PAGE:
Richard Wiens, The Triplicate

Frank McNamara is a survivor. He came home unscathed from the World War II bloodbath of Okinawa as a Navy Seabee. He emerged damp but unhurt from the Crescent City tidal waves of 1964 as a downtown merchant.

So when Frank, now 91, passes along a piece of writing and suggests it be shared with Triplicate readers, who am I to quibble? Especially when I agree.

In the July/August edition of AARP Bulletin, editor Jim Toedtman evokes the memories and motivations of four of our nation's founding fathers, George Washington, John Adams, Thomas Jefferson and Alexander Hamilton.

"In life these four great men did not like one another," Toedtman wrote. "Journals of that time are full of their conniving and their bitter rivalries.

"Yet look at what they accomplished when they set aside their vanity, ideology and shortsightedness: a federation of distinct regional and economic interests bound by core principles and liberties upon which a carefully balanced national government could function and thrive."

Exactly. If you think today's over-arching political issues of taxation and the power of federal and state governments are new, you aren't a student of American history. And if our current leaders are not willing do what the founding fathers did - make some concessions to opposing points of view in the spirit of compromise - then they're part of the problem, not the solution.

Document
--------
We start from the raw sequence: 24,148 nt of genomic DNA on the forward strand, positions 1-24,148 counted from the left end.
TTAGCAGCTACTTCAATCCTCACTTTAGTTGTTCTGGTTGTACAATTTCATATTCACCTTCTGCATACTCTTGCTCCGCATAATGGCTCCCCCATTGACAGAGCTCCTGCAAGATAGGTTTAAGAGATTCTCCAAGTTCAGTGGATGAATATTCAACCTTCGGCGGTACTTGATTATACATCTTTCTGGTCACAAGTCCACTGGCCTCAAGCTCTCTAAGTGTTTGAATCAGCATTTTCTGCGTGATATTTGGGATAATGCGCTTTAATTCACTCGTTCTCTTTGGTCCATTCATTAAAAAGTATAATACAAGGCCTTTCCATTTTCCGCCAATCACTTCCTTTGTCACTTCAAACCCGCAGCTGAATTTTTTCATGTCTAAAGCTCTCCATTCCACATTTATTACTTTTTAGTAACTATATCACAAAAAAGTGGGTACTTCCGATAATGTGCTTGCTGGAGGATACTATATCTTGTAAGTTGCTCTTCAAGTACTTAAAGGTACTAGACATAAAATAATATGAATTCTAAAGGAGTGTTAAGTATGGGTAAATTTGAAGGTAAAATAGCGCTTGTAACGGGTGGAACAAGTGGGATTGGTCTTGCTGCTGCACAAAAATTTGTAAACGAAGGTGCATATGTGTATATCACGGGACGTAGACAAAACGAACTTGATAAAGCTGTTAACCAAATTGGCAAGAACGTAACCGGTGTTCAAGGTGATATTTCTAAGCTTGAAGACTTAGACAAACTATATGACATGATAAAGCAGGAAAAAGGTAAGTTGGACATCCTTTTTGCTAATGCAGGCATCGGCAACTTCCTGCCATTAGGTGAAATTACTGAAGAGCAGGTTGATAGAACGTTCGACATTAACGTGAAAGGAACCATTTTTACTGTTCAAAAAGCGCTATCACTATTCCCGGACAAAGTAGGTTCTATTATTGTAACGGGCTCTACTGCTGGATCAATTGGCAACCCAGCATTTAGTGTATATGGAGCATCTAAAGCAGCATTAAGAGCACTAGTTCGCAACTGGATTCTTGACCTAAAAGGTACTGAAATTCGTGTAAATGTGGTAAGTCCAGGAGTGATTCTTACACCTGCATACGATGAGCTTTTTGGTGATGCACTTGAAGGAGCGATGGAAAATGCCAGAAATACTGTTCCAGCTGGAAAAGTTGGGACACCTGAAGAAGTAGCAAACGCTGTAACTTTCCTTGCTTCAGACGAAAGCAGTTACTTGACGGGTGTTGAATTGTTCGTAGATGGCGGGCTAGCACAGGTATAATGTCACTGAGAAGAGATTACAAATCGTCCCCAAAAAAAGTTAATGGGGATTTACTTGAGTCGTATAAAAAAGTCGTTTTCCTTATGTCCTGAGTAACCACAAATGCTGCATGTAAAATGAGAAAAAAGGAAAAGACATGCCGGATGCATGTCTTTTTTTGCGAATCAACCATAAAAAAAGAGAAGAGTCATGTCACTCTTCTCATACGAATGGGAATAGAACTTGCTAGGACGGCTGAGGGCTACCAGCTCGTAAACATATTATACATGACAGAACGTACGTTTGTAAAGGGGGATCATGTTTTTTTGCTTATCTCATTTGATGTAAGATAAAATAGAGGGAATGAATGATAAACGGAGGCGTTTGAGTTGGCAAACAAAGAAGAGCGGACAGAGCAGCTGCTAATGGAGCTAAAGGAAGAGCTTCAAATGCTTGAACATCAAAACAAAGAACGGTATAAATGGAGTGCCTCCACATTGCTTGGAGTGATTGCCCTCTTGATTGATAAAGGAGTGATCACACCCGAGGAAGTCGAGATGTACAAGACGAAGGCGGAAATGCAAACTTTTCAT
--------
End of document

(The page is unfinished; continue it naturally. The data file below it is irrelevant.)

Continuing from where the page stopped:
When "compromise" becomes a dirty word, we're in trouble.

Ever since I was writing a political column for the Spokane Spokesman-Review, I've blathered about America's desperate need for passionate moderates - people who feel just as strongly about making things work as those on the political fringes do about exclusively pushing their own causes.

Maybe it's not as sexy or satisfying to wholeheartedly embrace consensus-building. It's certainly easier to sign a pledge to never raise taxes or, conversely, to blithely support spending whatever it takes to prop up bloated bureaucracies.

How simple life becomes if all we ask of voters is to choose between the radical views that pretty much all government is bad or pretty much all government is good. Those are the stands that grab the media's attention and arouse the electorate, while the actual problem-solvers in the middle feel the squeeze.

For the sake of America, those moderates in political life had better get passionate about what they do, and the voters had better get passionate about supporting them at all levels, from the White House to the City Council.

Toedtman put the polarization in a national perspective, calling it "hardly an atmosphere for confronting a gigantic challenge to our federal finances. Consider the context: At a time when the federal government is spending $3.6 trillion a year, just over $1 trillion is on the table before Jan. 1. Tax cuts and tax breaks expire, a financial supplement for doctors treating Medicare patients ends, automatic cuts take effect in domestic and defense programs. And the national debt limit must again be addressed, an event that virtually paralyzed Washington a year ago. To do nothing all but guarantees a second recession, according to the nonpartisan Congressional Budget Office."

The extremists? They're hunkering down, convinced that preserving the purity of their ideologies is more important than keeping the trains running on time.

With passionate moderates working to solve problems rather than allowing them to fester, we can get back on the right track.